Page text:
I think the only other direct chronological reference to the events in TUC is from "Flashback" wherein I believe Tuvok calls them 80 years ago, based I'm sure on the Okudachron.
Something interesting I noticed in TSFS. When Kirk asks Scotty about his progress near the beginning, Scotty says "You'll be fully automated by the time we dock," which garners Kirk's barn door remark. It's never dawned on me until now exactly what Scotty was doing here: he wasn't still fixing battle damage, he was automating the ship to run without all the cadets that the Enteprise off-loaded between movies. It never occurred to me that when they steal the Enterprise later, they had already done a chunk of the work to do it at the beginning of the movie.
Cool. I never realized that either.
Isn't that odd?
To clarify, I don't mean that I think they were already planning to steal the ship. It's evident that transferring all the kids off left just a skeleton crew on the ship (maybe just the folks in the torpedo bay when Morrow boards?) and so they needed some computer help running her.
For a movie that is filled with nonsense & inconsistencies on the important stuff, they are pretty consistent and honest on this, up to a point. They tell you up front he has gotten the automation system going, and that he can finish refitting things or complete repairs to make her spaceworthy in two weeks. That all fits with Kirk's intent to go back out and his belief (in contrast to Morrow's) that the ship can hold up.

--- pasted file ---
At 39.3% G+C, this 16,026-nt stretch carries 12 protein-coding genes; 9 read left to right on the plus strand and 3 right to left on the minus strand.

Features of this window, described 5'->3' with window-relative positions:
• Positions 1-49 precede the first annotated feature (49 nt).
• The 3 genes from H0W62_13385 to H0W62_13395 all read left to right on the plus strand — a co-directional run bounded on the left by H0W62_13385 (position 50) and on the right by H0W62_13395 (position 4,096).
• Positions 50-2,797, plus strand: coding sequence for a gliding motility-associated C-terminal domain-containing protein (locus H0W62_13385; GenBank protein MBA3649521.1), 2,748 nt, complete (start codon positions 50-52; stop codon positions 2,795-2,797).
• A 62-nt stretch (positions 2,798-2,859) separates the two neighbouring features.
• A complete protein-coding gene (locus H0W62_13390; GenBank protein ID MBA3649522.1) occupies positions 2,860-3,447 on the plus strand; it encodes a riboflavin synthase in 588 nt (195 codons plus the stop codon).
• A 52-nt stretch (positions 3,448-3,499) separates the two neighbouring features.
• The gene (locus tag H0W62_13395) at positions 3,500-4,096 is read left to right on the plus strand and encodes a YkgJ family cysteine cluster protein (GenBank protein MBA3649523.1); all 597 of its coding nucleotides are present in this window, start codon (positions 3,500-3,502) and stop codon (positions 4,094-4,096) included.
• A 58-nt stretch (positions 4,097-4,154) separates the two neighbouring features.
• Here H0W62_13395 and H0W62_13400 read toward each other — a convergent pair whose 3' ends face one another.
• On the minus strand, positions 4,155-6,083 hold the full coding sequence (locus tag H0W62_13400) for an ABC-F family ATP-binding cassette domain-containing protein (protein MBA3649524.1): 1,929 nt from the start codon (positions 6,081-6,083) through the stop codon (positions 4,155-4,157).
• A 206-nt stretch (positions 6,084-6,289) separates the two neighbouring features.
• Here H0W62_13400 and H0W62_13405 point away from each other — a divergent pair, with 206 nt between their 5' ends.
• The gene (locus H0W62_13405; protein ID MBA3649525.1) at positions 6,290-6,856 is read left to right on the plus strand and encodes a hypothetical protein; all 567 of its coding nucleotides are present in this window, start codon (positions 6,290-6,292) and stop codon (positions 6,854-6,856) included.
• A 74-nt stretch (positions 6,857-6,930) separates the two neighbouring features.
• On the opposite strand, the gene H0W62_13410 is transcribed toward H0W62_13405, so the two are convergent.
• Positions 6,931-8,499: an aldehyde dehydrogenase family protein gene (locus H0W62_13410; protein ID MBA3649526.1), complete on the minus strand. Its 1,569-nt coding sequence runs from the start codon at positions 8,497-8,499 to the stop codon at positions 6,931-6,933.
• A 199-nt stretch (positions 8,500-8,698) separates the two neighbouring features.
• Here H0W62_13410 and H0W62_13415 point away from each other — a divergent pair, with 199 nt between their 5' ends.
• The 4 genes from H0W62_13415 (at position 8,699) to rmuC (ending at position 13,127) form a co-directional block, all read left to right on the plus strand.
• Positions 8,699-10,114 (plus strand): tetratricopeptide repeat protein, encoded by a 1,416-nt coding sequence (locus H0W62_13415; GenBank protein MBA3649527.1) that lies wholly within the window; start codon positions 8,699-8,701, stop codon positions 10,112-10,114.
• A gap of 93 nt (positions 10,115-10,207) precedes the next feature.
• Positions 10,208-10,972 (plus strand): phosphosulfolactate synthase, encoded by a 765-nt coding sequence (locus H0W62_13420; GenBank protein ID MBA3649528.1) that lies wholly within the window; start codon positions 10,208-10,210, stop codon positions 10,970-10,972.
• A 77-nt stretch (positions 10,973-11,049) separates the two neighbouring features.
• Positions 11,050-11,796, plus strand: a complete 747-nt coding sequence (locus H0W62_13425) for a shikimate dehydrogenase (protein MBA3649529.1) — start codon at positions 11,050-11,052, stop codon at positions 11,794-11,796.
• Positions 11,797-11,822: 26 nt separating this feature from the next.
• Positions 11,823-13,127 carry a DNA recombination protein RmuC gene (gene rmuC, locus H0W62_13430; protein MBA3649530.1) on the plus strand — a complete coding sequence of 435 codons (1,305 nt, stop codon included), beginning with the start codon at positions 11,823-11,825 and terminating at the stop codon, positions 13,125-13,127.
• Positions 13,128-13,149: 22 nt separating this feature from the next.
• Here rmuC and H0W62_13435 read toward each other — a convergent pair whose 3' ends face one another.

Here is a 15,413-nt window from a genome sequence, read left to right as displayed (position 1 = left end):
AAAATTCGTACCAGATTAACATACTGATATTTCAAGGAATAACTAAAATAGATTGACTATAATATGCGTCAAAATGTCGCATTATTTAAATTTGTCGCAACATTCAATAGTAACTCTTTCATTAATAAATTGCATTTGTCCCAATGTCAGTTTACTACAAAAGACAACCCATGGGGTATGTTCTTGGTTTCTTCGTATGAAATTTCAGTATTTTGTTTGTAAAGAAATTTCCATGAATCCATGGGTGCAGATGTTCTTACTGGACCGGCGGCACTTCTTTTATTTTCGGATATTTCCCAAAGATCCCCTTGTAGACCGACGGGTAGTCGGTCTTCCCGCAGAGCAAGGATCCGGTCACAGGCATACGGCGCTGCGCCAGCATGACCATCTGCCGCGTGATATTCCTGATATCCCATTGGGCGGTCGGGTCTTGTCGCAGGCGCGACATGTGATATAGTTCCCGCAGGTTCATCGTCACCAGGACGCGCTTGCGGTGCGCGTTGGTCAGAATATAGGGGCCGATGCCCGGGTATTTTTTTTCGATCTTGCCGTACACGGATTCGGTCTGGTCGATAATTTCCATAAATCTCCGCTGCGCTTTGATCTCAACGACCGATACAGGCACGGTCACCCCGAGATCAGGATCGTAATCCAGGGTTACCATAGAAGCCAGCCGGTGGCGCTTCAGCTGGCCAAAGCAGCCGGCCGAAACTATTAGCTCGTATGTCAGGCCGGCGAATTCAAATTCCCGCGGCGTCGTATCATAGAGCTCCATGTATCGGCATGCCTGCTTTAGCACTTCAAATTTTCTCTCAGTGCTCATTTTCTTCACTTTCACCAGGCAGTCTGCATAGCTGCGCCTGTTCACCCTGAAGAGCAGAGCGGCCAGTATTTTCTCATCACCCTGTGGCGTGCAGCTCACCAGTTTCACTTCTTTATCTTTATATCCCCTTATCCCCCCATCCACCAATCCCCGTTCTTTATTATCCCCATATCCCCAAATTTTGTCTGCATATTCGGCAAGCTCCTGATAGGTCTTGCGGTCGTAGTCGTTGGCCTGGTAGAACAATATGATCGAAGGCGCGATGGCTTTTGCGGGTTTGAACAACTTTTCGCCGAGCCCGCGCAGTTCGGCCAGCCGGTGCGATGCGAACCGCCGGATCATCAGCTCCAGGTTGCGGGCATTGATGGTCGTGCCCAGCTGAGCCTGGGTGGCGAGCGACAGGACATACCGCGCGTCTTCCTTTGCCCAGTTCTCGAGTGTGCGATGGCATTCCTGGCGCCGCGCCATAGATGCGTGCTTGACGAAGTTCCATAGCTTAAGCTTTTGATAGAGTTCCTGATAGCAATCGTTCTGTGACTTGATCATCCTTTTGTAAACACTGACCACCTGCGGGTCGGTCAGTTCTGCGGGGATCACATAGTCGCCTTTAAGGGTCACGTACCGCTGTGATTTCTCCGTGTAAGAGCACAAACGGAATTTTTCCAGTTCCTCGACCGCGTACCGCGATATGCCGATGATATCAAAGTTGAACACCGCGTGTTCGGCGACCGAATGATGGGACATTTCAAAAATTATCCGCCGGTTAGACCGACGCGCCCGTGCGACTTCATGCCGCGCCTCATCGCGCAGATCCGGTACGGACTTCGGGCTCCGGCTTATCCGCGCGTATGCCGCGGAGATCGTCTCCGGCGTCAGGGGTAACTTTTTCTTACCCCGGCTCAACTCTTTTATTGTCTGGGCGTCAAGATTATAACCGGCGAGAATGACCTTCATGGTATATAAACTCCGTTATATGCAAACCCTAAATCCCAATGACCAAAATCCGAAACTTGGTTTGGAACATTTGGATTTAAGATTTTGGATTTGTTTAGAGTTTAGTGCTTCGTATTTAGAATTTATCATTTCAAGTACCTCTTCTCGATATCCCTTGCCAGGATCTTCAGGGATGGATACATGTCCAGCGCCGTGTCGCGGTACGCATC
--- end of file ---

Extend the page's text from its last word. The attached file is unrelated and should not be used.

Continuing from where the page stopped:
In all this, you've can extrapolate that Kirk fully intends to go back, otherwise why bother with all this rush&fix-it stuff?
But there's also one bit of delusional thinking on the part of Scotty & Kirk ... the 'didn't think you'd be taking us into battle' part. In this Morrow turns out to be the one with his head on straight. In the movie era it seems almost a given that if the ship is going anywhere, it is going into battle. I mean, even as a passenger on a training cruise it winds up in battle. It is the ENTERPRISE. It is gonna wind up in battle, even if it is just shooting an asteroid in a wormhole.
Then again, it is just as easy to ascribe the easy crippling of the Enterprise to Bennett's bad writing. I remember a Trek novelist (the one who wrote the ALL OUR YESTERDAYS sequel novels) bitching about why they didn't have a real pitched battle before the stuff shorts out, and it is a very valid criticism, especially since you'd want more sturm & drang to offset the increasing stupidity that follows, like beaming down to a distintegrating planet and THEN trying to negotiate your way off of it, instead of beaming to the BoP and taking it over directly.
In the corresponding TNG thread ("Okuda timeline Canon?") I posted this:
"I have little doubt that Khan, who still considers himself to be the "king" of Earth, counted his days in exile (child's play with the help of his superior intellect) in solar days and solar years.